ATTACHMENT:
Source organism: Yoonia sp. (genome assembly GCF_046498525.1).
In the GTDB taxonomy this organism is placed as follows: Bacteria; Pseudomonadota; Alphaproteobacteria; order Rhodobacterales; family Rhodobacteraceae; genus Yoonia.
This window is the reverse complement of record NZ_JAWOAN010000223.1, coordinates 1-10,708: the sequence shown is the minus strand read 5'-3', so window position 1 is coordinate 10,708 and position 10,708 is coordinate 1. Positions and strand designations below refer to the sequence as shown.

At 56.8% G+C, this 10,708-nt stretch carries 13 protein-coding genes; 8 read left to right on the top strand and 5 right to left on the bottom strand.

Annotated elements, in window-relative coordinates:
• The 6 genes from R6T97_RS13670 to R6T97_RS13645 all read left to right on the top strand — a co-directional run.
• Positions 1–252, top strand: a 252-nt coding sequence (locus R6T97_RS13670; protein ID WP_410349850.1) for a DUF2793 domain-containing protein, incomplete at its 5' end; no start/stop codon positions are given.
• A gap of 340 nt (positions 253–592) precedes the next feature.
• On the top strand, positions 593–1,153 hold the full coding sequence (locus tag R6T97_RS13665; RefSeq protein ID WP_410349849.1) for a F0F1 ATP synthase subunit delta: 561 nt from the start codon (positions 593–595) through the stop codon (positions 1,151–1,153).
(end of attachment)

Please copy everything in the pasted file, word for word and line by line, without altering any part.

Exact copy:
Source organism: Yoonia sp. (genome assembly GCF_046498525.1).
In the GTDB taxonomy this organism is placed as follows: Bacteria; Pseudomonadota; Alphaproteobacteria; order Rhodobacterales; family Rhodobacteraceae; genus Yoonia.
This window is the reverse complement of record NZ_JAWOAN010000223.1, coordinates 1-10,708: the sequence shown is the minus strand read 5'-3', so window position 1 is coordinate 10,708 and position 10,708 is coordinate 1. Positions and strand designations below refer to the sequence as shown.

At 56.8% G+C, this 10,708-nt stretch carries 13 protein-coding genes; 8 read left to right on the top strand and 5 right to left on the bottom strand.

Annotated elements, in window-relative coordinates:
• The 6 genes from R6T97_RS13670 to R6T97_RS13645 all read left to right on the top strand — a co-directional run.
• Positions 1–252, top strand: a 252-nt coding sequence (locus R6T97_RS13670; protein ID WP_410349850.1) for a DUF2793 domain-containing protein, incomplete at its 5' end; no start/stop codon positions are given.
• A gap of 340 nt (positions 253–592) precedes the next feature.
• On the top strand, positions 593–1,153 hold the full coding sequence (locus tag R6T97_RS13665; RefSeq protein ID WP_410349849.1) for a F0F1 ATP synthase subunit delta: 561 nt from the start codon (positions 593–595) through the stop codon (positions 1,151–1,153).